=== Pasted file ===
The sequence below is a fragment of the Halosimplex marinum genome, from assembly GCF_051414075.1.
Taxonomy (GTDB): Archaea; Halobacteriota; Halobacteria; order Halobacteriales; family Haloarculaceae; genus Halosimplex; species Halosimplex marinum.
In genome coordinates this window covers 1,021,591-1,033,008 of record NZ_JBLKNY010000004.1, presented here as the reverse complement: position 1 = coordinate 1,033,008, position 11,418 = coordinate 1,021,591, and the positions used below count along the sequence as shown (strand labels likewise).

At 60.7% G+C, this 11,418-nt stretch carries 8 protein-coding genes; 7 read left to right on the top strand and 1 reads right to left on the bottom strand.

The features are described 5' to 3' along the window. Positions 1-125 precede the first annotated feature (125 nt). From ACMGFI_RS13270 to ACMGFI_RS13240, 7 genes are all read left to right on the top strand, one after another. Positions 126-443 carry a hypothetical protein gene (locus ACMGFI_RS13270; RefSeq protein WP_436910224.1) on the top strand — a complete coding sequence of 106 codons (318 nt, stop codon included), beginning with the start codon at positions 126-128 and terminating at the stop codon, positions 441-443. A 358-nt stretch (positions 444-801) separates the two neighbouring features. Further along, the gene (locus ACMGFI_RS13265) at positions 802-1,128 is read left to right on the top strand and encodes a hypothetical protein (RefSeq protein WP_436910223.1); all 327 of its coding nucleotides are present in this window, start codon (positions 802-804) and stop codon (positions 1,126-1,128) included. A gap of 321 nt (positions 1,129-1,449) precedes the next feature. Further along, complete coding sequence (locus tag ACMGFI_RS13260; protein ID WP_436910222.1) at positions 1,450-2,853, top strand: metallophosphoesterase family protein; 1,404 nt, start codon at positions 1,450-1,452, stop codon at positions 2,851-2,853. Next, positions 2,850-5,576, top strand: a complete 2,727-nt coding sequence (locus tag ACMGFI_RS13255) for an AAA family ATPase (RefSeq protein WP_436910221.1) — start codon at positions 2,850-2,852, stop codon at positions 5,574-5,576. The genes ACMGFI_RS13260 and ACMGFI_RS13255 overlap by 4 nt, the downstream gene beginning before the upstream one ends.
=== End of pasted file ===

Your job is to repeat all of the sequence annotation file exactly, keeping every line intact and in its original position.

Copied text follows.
The sequence below is a fragment of the Halosimplex marinum genome, from assembly GCF_051414075.1.
Taxonomy (GTDB): Archaea; Halobacteriota; Halobacteria; order Halobacteriales; family Haloarculaceae; genus Halosimplex; species Halosimplex marinum.
In genome coordinates this window covers 1,021,591-1,033,008 of record NZ_JBLKNY010000004.1, presented here as the reverse complement: position 1 = coordinate 1,033,008, position 11,418 = coordinate 1,021,591, and the positions used below count along the sequence as shown (strand labels likewise).

At 60.7% G+C, this 11,418-nt stretch carries 8 protein-coding genes; 7 read left to right on the top strand and 1 reads right to left on the bottom strand.

The features are described 5' to 3' along the window. Positions 1-125 precede the first annotated feature (125 nt). From ACMGFI_RS13270 to ACMGFI_RS13240, 7 genes are all read left to right on the top strand, one after another. Positions 126-443 carry a hypothetical protein gene (locus ACMGFI_RS13270; RefSeq protein WP_436910224.1) on the top strand — a complete coding sequence of 106 codons (318 nt, stop codon included), beginning with the start codon at positions 126-128 and terminating at the stop codon, positions 441-443. A 358-nt stretch (positions 444-801) separates the two neighbouring features. Further along, the gene (locus ACMGFI_RS13265) at positions 802-1,128 is read left to right on the top strand and encodes a hypothetical protein (RefSeq protein WP_436910223.1); all 327 of its coding nucleotides are present in this window, start codon (positions 802-804) and stop codon (positions 1,126-1,128) included. A gap of 321 nt (positions 1,129-1,449) precedes the next feature. Further along, complete coding sequence (locus tag ACMGFI_RS13260; protein ID WP_436910222.1) at positions 1,450-2,853, top strand: metallophosphoesterase family protein; 1,404 nt, start codon at positions 1,450-1,452, stop codon at positions 2,851-2,853. Next, positions 2,850-5,576, top strand: a complete 2,727-nt coding sequence (locus tag ACMGFI_RS13255) for an AAA family ATPase (RefSeq protein WP_436910221.1) — start codon at positions 2,850-2,852, stop codon at positions 5,574-5,576. The genes ACMGFI_RS13260 and ACMGFI_RS13255 overlap by 4 nt, the downstream gene beginning before the upstream one ends.